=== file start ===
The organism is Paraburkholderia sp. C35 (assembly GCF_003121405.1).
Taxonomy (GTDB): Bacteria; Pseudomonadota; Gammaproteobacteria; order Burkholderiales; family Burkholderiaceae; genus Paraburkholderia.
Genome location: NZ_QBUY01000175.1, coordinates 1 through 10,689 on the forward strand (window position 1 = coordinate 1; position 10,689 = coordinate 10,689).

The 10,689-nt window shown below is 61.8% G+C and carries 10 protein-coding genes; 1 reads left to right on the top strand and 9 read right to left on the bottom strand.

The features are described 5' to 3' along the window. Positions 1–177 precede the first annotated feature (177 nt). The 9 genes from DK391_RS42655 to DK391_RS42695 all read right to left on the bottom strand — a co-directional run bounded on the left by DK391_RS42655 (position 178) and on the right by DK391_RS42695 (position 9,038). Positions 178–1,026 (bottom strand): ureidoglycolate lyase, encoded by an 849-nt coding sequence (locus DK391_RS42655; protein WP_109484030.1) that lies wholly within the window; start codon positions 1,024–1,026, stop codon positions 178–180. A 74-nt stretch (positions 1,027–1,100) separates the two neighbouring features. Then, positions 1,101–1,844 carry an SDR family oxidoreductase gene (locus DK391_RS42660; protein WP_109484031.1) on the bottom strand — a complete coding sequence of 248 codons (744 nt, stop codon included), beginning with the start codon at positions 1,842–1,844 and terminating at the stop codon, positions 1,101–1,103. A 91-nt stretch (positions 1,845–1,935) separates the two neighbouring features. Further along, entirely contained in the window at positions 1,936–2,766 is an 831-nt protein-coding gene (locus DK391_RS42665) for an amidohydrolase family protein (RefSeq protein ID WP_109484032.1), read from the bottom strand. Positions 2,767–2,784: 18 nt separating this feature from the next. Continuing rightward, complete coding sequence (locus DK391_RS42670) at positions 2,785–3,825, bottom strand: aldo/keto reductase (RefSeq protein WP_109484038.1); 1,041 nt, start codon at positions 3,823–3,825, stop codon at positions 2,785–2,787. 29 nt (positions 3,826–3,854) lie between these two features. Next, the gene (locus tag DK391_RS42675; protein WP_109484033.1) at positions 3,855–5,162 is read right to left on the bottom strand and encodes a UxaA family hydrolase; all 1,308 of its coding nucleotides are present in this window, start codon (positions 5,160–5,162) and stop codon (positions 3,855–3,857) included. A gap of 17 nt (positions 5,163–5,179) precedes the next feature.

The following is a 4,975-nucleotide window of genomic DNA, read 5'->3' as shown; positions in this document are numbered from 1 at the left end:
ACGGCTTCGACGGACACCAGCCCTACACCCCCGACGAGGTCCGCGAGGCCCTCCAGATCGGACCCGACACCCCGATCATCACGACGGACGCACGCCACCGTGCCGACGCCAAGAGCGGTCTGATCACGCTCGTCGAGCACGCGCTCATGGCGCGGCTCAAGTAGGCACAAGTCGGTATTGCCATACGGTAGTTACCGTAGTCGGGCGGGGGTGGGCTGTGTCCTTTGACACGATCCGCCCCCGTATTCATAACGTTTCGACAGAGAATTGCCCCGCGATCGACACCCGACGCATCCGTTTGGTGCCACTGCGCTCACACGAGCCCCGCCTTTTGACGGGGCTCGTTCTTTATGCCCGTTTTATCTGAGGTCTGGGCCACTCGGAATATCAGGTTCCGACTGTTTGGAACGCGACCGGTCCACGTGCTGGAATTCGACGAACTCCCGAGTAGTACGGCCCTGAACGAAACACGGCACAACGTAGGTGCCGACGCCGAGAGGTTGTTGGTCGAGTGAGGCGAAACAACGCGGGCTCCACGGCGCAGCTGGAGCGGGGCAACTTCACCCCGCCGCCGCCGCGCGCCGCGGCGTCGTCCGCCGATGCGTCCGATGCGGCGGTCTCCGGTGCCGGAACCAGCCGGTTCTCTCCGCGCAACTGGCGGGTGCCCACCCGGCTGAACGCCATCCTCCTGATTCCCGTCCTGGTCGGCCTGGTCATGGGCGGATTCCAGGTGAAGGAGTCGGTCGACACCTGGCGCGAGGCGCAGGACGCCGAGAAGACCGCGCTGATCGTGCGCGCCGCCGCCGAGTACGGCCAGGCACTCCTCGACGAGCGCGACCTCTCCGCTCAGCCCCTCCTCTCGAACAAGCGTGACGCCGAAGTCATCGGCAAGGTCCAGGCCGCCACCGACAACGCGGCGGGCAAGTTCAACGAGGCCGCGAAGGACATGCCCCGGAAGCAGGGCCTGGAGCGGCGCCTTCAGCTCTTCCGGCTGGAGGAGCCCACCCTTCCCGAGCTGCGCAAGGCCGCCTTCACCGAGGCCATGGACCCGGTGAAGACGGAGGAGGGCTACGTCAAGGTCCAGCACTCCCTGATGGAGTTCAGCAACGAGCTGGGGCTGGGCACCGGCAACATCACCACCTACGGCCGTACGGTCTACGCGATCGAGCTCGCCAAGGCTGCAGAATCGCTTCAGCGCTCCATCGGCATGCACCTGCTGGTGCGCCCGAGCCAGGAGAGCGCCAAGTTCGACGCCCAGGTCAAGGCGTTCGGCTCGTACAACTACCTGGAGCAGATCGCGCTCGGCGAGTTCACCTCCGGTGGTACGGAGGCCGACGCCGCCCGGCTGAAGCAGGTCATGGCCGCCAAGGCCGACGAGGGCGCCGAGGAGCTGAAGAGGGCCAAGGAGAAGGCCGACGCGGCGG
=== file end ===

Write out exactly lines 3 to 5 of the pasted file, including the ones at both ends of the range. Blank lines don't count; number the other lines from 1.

Genome location: NZ_QBUY01000175.1, coordinates 1 through 10,689 on the forward strand (window position 1 = coordinate 1; position 10,689 = coordinate 10,689).

The 10,689-nt window shown below is 61.8% G+C and carries 10 protein-coding genes; 1 reads left to right on the top strand and 9 read right to left on the bottom strand.

The features are described 5' to 3' along the window. Positions 1–177 precede the first annotated feature (177 nt). The 9 genes from DK391_RS42655 to DK391_RS42695 all read right to left on the bottom strand — a co-directional run bounded on the left by DK391_RS42655 (position 178) and on the right by DK391_RS42695 (position 9,038). Positions 178–1,026 (bottom strand): ureidoglycolate lyase, encoded by an 849-nt coding sequence (locus DK391_RS42655; protein WP_109484030.1) that lies wholly within the window; start codon positions 1,024–1,026, stop codon positions 178–180. A 74-nt stretch (positions 1,027–1,100) separates the two neighbouring features. Then, positions 1,101–1,844 carry an SDR family oxidoreductase gene (locus DK391_RS42660; protein WP_109484031.1) on the bottom strand — a complete coding sequence of 248 codons (744 nt, stop codon included), beginning with the start codon at positions 1,842–1,844 and terminating at the stop codon, positions 1,101–1,103. A 91-nt stretch (positions 1,845–1,935) separates the two neighbouring features. Further along, entirely contained in the window at positions 1,936–2,766 is an 831-nt protein-coding gene (locus DK391_RS42665) for an amidohydrolase family protein (RefSeq protein ID WP_109484032.1), read from the bottom strand. Positions 2,767–2,784: 18 nt separating this feature from the next. Continuing rightward, complete coding sequence (locus DK391_RS42670) at positions 2,785–3,825, bottom strand: aldo/keto reductase (RefSeq protein WP_109484038.1); 1,041 nt, start codon at positions 3,823–3,825, stop codon at positions 2,785–2,787. 29 nt (positions 3,826–3,854) lie between these two features. Next, the gene (locus tag DK391_RS42675; protein WP_109484033.1) at positions 3,855–5,162 is read right to left on the bottom strand and encodes a UxaA family hydrolase; all 1,308 of its coding nucleotides are present in this window, start codon (positions 5,160–5,162) and stop codon (positions 3,855–3,857) included. A gap of 17 nt (positions 5,163–5,179) precedes the next feature.